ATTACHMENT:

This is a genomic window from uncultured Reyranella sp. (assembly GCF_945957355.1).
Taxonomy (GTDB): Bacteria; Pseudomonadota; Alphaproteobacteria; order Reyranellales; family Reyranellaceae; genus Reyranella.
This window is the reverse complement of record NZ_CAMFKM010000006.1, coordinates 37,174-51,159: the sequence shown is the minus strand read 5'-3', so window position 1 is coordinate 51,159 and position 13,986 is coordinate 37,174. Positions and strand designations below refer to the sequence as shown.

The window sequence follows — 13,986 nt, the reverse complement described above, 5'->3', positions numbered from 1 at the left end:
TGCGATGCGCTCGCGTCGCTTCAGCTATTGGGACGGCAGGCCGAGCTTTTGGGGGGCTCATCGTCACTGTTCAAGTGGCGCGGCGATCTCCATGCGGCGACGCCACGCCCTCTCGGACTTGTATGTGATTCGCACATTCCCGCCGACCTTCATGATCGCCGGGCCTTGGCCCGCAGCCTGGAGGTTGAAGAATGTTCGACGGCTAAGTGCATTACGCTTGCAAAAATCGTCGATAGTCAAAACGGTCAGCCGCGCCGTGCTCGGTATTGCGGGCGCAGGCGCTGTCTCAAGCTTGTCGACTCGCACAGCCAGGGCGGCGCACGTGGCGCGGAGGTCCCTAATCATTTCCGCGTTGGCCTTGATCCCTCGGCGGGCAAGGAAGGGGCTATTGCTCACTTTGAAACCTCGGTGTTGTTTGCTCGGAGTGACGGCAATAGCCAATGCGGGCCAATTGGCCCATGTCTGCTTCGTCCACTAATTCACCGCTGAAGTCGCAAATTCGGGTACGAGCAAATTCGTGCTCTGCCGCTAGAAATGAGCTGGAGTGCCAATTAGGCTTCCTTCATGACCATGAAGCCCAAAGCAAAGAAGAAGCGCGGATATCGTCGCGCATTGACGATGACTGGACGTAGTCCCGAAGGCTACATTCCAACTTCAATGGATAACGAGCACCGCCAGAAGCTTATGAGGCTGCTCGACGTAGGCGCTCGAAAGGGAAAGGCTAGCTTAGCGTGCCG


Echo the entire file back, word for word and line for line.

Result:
This is a genomic window from uncultured Reyranella sp. (assembly GCF_945957355.1).
Taxonomy (GTDB): Bacteria; Pseudomonadota; Alphaproteobacteria; order Reyranellales; family Reyranellaceae; genus Reyranella.
This window is the reverse complement of record NZ_CAMFKM010000006.1, coordinates 37,174-51,159: the sequence shown is the minus strand read 5'-3', so window position 1 is coordinate 51,159 and position 13,986 is coordinate 37,174. Positions and strand designations below refer to the sequence as shown.

The window sequence follows — 13,986 nt, the reverse complement described above, 5'->3', positions numbered from 1 at the left end:
TGCGATGCGCTCGCGTCGCTTCAGCTATTGGGACGGCAGGCCGAGCTTTTGGGGGGCTCATCGTCACTGTTCAAGTGGCGCGGCGATCTCCATGCGGCGACGCCACGCCCTCTCGGACTTGTATGTGATTCGCACATTCCCGCCGACCTTCATGATCGCCGGGCCTTGGCCCGCAGCCTGGAGGTTGAAGAATGTTCGACGGCTAAGTGCATTACGCTTGCAAAAATCGTCGATAGTCAAAACGGTCAGCCGCGCCGTGCTCGGTATTGCGGGCGCAGGCGCTGTCTCAAGCTTGTCGACTCGCACAGCCAGGGCGGCGCACGTGGCGCGGAGGTCCCTAATCATTTCCGCGTTGGCCTTGATCCCTCGGCGGGCAAGGAAGGGGCTATTGCTCACTTTGAAACCTCGGTGTTGTTTGCTCGGAGTGACGGCAATAGCCAATGCGGGCCAATTGGCCCATGTCTGCTTCGTCCACTAATTCACCGCTGAAGTCGCAAATTCGGGTACGAGCAAATTCGTGCTCTGCCGCTAGAAATGAGCTGGAGTGCCAATTAGGCTTCCTTCATGACCATGAAGCCCAAAGCAAAGAAGAAGCGCGGATATCGTCGCGCATTGACGATGACTGGACGTAGTCCCGAAGGCTACATTCCAACTTCAATGGATAACGAGCACCGCCAGAAGCTTATGAGGCTGCTCGACGTAGGCGCTCGAAAGGGAAAGGCTAGCTTAGCGTGCCG